When I woke up, I immediately remembered my appointment being in about three hours. For those three hours, I couldn’t sit still. I was going from the living room to the kitchen, aimlessly wandering the house, until it came time to get ready. My head started pounding and my chest felt light, as though all my organs had teleported outside my body. I got in the car and drove to my doctor and on the way, listened to music to cool me down. Unfortunately, this did not work.

My doctor is on a military base, so when I gave my ID to the man at the gate, my hands were shaking and I was sweating profusely. I walked into the facility and was so absent-minded I circled the building several times before finally finding the stairs. When I found the location of my doctor’s office, I gave my name to the woman at the desk and sat down. They called my name: “Cranston. Cranston. Mrs. Cranston?” I zoned out before finally answering “Here!”

The next 30 minutes were torture. Every question the nurse asked me went over my head. I felt stupid. The nurse seemed not to notice, however and left to get the doctor. I waited for what seemed like an eternity, carefully rehearsing what I was to tell the doctor. I sat on that table fidgeting, shaking, sweating. I attempted to do the breathing exercises that had been pounded in my head by previous therapists, but nothing was working. I was starting to have a panic attack and needed to stop it before someone came in and saw it. I took a few more deep breaths and reminded myself this was just a primary care physician and she wasn’t going to do anything or say anything to me I couldn’t handle. My experience with doctors is not a good one, so my nervousness was warranted in my head.

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Finally, I relaxed enough to take a deep breath right as the doctor walked in. She seemed rushed in her examination, but I promised myself not to mention mental health until the end of the appointment. In my experience, when I’ve mentioned having a mental illness early on in the appointment, everything else I say was written off as a symptom of my mental illness and excused as a false symptom. This is the most frustrating experience for an ill person.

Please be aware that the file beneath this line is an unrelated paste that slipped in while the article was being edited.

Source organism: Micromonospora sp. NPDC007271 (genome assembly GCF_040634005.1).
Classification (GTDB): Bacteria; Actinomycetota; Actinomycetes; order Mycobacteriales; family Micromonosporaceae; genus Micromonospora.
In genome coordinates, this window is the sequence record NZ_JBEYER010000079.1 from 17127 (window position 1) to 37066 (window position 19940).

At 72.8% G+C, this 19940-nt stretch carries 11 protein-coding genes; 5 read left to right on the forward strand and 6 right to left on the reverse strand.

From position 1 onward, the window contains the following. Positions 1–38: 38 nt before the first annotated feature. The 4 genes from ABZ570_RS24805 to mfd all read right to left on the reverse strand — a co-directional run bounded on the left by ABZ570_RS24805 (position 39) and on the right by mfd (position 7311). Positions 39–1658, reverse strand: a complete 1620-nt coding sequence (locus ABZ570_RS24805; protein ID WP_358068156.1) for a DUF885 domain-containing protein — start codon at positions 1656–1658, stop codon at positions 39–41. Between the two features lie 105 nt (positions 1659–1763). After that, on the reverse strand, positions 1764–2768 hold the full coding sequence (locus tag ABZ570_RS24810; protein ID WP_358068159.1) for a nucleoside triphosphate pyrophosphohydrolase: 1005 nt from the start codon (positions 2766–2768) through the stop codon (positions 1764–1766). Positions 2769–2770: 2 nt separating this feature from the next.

She asked, “What types of symptoms are you having today?” I responded with, “I….I…..I have….” before tears began to run down my cheeks. I gasped at my own emotional display and looked to the doctor to check her reaction. She reassured me this was a simple check up and I shouldn’t be nervous. She handed me a tissue, told me to take a deep breath and asked again. This time I answered completely, but forgot half of what I had rehearsed and had to randomly blurt out symptoms throughout her exam. When I mentioned mental illness, she immediately referred me to a behavioral health physician that could help me. Success!

Going to the doctor is not a simple task and it takes a lot of willpower for someone like me. I can’t count how many doctors appointments I’ve cancelled because my anxiety was too overwhelming.

For the rest of the day, I felt defeated, weak and depressed. I try to get my doctor’s appointments as late in the day as possible so I don’t spend all day depressed. It’s difficult to feel achievement or happiness after an appointment, even one that goes very well.

Hopefully one day I will become more comfortable with doctors and will have an experience that proves to me they are not there to judge, ridicule or expect the worst from those with mental illnesses, but as of today, my feelings stand strong. I have another doctor’s appointment next week and I guarantee I will feel the same, but I will survive. Because I am strong and I have all of you to tell me so.

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Thinkstock photo via utah778.